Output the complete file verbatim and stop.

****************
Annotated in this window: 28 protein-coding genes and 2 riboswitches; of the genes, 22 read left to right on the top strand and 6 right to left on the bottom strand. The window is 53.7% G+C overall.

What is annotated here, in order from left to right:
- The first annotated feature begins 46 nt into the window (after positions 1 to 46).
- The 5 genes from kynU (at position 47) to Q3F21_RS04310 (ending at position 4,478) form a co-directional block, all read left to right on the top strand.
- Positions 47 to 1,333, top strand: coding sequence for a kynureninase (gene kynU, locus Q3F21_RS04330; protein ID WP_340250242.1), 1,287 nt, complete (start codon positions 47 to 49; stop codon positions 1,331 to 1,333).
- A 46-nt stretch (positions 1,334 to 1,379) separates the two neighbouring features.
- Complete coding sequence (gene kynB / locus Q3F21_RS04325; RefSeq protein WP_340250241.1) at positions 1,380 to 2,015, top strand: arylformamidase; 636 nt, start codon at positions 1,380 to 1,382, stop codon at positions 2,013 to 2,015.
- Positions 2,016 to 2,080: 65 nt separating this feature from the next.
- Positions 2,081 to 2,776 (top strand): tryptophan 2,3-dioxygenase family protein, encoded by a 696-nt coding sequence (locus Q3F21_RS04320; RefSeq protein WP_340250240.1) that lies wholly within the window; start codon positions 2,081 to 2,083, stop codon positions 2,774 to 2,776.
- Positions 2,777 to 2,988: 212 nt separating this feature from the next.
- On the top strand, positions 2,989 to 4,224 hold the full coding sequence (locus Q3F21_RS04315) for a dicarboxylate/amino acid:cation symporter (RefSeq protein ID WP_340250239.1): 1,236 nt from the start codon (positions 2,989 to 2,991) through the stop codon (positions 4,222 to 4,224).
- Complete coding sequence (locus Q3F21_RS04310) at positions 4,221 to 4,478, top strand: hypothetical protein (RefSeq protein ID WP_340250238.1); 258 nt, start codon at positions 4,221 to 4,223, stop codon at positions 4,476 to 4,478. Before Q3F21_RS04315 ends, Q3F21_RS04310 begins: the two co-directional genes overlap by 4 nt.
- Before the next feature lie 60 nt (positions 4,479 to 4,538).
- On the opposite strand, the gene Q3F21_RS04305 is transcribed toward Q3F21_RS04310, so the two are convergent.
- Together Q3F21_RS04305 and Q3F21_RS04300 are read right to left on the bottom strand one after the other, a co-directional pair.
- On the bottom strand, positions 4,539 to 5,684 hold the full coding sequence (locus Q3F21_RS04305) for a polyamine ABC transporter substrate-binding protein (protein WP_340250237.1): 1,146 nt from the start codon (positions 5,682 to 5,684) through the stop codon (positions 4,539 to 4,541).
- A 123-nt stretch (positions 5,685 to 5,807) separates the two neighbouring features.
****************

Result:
Annotated in this window: 28 protein-coding genes and 2 riboswitches; of the genes, 22 read left to right on the top strand and 6 right to left on the bottom strand. The window is 53.7% G+C overall.

What is annotated here, in order from left to right:
- The first annotated feature begins 46 nt into the window (after positions 1 to 46).
- The 5 genes from kynU (at position 47) to Q3F21_RS04310 (ending at position 4,478) form a co-directional block, all read left to right on the top strand.
- Positions 47 to 1,333, top strand: coding sequence for a kynureninase (gene kynU, locus Q3F21_RS04330; protein ID WP_340250242.1), 1,287 nt, complete (start codon positions 47 to 49; stop codon positions 1,331 to 1,333).
- A 46-nt stretch (positions 1,334 to 1,379) separates the two neighbouring features.
- Complete coding sequence (gene kynB / locus Q3F21_RS04325; RefSeq protein WP_340250241.1) at positions 1,380 to 2,015, top strand: arylformamidase; 636 nt, start codon at positions 1,380 to 1,382, stop codon at positions 2,013 to 2,015.
- Positions 2,016 to 2,080: 65 nt separating this feature from the next.
- Positions 2,081 to 2,776 (top strand): tryptophan 2,3-dioxygenase family protein, encoded by a 696-nt coding sequence (locus Q3F21_RS04320; RefSeq protein WP_340250240.1) that lies wholly within the window; start codon positions 2,081 to 2,083, stop codon positions 2,774 to 2,776.
- Positions 2,777 to 2,988: 212 nt separating this feature from the next.
- On the top strand, positions 2,989 to 4,224 hold the full coding sequence (locus Q3F21_RS04315) for a dicarboxylate/amino acid:cation symporter (RefSeq protein ID WP_340250239.1): 1,236 nt from the start codon (positions 2,989 to 2,991) through the stop codon (positions 4,222 to 4,224).
- Complete coding sequence (locus Q3F21_RS04310) at positions 4,221 to 4,478, top strand: hypothetical protein (RefSeq protein ID WP_340250238.1); 258 nt, start codon at positions 4,221 to 4,223, stop codon at positions 4,476 to 4,478. Before Q3F21_RS04315 ends, Q3F21_RS04310 begins: the two co-directional genes overlap by 4 nt.
- Before the next feature lie 60 nt (positions 4,479 to 4,538).
- On the opposite strand, the gene Q3F21_RS04305 is transcribed toward Q3F21_RS04310, so the two are convergent.
- Together Q3F21_RS04305 and Q3F21_RS04300 are read right to left on the bottom strand one after the other, a co-directional pair.
- On the bottom strand, positions 4,539 to 5,684 hold the full coding sequence (locus Q3F21_RS04305) for a polyamine ABC transporter substrate-binding protein (protein WP_340250237.1): 1,146 nt from the start codon (positions 5,682 to 5,684) through the stop codon (positions 4,539 to 4,541).
- A 123-nt stretch (positions 5,685 to 5,807) separates the two neighbouring features.